Hundreds of investors descended on Research In Motion's annual general meeting in Waterloo, Ont., on Tuesday in search of answers to concerns that have tormented Canada's most important technology company for months – concerns about marketing savvy, product delays and even the focus of senior management.
But even in the face of a tumultuous year in which RIM's value was sliced in half, co-CEOs Jim Balsillie and Mike Lazaridis struck a confident pose. Amid a series of questions about the company's sliding fortunes, the executives clung to the same narrative they have used for the past six months: The troubles are temporary, and RIM is poised to regain its position atop the market with a new line of products.
While Mr. Balsillie conceded the company has "faced some challenges," there was little in the way of an explanation for how RIM has lost ground so rapidly to rivals like Apple and Google.
This is the first time shareholders have had a chance to voice their concerns directly to Mr. Balsillie and Mr. Lazaridis, who have faced considerable criticism over their management and direction of the company. Some analysts and investors have called for fresh leadership to turn the firm around.
While a great deal is on the line for RIM's shareholders, much is at stake for the country's technology industry and the economy as a whole. Since the death of Nortel Networks, the company has for the past decade anchored the sector – spawning startups, spending millions on research and development, and keeping some of the nation's most talented engineers employed in Canada.
That role, coupled with the company's presence in many Canadians' investment portfolios, makes RIM's health vital to the fortunes of much more than the thousands it employs. If RIM fails on the global stage, other tech companies are at risk of being dragged down with it – a collapse the country's economy can ill afford as it inches out of recession.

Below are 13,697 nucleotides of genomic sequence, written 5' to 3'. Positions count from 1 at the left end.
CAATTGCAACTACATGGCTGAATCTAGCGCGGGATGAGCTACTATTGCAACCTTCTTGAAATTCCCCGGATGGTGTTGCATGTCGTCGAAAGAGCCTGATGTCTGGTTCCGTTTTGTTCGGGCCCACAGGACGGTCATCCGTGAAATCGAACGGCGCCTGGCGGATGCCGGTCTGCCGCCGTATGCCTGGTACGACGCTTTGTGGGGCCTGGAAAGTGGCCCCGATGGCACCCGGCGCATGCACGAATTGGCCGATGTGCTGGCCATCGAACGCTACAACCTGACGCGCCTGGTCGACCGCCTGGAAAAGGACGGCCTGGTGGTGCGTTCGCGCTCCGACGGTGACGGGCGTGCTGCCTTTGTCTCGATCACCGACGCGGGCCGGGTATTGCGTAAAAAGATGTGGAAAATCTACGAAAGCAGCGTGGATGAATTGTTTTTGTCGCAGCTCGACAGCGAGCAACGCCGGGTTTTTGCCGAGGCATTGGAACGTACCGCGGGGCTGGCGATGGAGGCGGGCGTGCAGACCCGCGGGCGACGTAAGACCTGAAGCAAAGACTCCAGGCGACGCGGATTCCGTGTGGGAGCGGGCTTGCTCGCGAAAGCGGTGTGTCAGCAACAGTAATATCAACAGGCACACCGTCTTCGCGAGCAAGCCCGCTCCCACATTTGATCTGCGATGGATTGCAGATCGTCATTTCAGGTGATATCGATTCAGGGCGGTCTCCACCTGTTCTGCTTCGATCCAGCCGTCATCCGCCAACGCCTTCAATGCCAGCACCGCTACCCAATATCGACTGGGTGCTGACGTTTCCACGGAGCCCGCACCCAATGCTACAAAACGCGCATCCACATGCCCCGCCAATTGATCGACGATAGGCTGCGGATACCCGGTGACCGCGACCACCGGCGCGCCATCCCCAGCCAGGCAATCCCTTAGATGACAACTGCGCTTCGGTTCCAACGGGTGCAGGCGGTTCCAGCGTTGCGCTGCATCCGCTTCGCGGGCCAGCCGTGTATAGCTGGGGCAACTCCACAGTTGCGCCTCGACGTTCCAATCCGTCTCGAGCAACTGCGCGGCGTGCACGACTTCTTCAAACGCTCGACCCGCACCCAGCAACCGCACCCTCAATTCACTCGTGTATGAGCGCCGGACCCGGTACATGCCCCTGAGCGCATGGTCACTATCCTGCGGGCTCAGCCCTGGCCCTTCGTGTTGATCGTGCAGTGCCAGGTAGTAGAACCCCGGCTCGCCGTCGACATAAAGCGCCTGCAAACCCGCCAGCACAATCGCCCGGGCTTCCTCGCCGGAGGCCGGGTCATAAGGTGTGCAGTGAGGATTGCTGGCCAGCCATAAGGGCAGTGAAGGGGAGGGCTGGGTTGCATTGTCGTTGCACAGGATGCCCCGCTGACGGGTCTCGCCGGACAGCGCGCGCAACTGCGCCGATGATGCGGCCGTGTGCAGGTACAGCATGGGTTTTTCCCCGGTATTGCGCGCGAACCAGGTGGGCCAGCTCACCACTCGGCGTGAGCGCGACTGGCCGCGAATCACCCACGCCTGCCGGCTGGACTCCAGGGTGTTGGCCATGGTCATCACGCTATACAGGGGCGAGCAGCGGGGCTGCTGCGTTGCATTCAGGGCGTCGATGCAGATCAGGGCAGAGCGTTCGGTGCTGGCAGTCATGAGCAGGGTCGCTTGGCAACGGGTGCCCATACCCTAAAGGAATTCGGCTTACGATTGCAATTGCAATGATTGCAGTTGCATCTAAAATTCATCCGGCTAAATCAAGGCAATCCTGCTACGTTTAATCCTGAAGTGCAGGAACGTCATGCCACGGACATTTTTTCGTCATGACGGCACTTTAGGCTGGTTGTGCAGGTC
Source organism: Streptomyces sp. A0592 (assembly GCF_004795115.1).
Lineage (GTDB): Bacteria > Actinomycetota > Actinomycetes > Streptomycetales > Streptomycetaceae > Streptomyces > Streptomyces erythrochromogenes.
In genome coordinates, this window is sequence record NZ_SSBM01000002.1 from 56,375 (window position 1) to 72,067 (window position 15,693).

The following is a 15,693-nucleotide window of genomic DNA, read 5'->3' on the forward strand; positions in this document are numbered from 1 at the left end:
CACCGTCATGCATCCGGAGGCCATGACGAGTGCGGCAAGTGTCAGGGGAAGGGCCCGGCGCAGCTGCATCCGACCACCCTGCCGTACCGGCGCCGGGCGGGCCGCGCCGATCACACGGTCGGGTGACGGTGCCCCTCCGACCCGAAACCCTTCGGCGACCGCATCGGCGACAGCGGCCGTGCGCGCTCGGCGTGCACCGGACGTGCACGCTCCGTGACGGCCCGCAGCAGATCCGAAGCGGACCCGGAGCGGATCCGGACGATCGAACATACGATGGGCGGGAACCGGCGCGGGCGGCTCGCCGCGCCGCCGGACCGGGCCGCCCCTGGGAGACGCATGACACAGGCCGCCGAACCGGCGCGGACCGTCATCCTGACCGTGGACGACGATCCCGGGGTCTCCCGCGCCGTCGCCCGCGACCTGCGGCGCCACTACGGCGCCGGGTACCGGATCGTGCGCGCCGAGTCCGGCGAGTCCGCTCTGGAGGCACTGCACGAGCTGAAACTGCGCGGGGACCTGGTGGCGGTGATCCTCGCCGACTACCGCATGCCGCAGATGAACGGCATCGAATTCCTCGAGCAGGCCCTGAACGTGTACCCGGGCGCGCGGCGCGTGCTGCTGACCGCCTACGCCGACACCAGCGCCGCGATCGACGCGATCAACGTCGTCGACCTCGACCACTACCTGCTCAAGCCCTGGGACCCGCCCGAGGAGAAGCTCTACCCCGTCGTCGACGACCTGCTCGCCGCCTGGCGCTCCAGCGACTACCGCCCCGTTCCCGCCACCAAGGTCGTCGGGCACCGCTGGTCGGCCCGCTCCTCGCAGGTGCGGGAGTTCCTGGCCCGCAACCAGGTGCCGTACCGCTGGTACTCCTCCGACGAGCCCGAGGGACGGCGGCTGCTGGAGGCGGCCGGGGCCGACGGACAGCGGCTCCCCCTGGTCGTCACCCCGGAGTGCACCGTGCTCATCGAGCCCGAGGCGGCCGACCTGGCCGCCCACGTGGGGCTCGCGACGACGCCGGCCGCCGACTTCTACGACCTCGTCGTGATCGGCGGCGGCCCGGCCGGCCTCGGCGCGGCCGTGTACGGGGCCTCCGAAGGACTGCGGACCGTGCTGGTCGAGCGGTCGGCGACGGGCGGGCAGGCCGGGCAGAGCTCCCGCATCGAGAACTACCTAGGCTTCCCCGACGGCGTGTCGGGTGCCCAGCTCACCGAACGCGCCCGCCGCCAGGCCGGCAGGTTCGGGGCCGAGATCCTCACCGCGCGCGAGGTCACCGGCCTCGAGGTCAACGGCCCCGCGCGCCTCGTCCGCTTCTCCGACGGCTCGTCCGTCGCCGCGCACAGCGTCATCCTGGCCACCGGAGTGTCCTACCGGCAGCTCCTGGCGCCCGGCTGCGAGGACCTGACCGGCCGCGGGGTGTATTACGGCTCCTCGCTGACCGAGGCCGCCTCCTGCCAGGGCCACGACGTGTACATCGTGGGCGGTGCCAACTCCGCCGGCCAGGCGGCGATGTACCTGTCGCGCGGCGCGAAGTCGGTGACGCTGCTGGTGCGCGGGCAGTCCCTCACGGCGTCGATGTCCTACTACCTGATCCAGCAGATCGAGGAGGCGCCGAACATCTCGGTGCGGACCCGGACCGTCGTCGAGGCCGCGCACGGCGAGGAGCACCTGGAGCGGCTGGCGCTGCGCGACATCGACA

RIM's leadership might be sounding an optimistic note, but the company is facing a steep climb.
It has suffered through a storm of bad news that has shown no signs of letting up for the better part of a year. Profit warnings, product delays and calls for a management shakeup have seen its share price sliced in half since January. All the while, it has been losing ground to Apple and Google.
Earlier this year, RIM issued a warning that its second quarter results would be significantly weaker than expected – news that shocked investors and sent the company's stock price plummeting. When RIM announced its earnings last month, it also announced a round of layoffs, sending shock waves throughout the Canadian technology industry.
Much of RIM's trouble of late has come in the form of product delays, as the company has time and again pushed back the launch of its newest handsets. The new phones were expected to stop the bleeding as RIM prepares to transition to a an entirely new line of mobile devices in 2012 – devices that, the company's co-CEOs hope, will turn RIM's fortunes around.
In the meantime, RIM's BlackBerrys continue to lose market share to Apple's mobile devices, as well as devices powered by Google's Android operating system. The trend is most pronounced in North America, where the bulk of high-end smart phones are sold.
As a result of its struggles, RIM has as of late been the subject of much investor and analyst criticism. The company barely avoided what would have been an embarrassing showdown over the way it structured its board by promising to form a committee to explore the topic – an investor group had earlier proposed a motion that would force the co-CEOs to give up their joint roles as co-chairs of RIM's board of directors.
A number of other observers have also mused about whether RIM should bring a new management team on board – something current management opposes. Most recently, an analyst also suggested the company split its operations into two distinct areas – networking and handsets – so as to better concentrate on its core operations.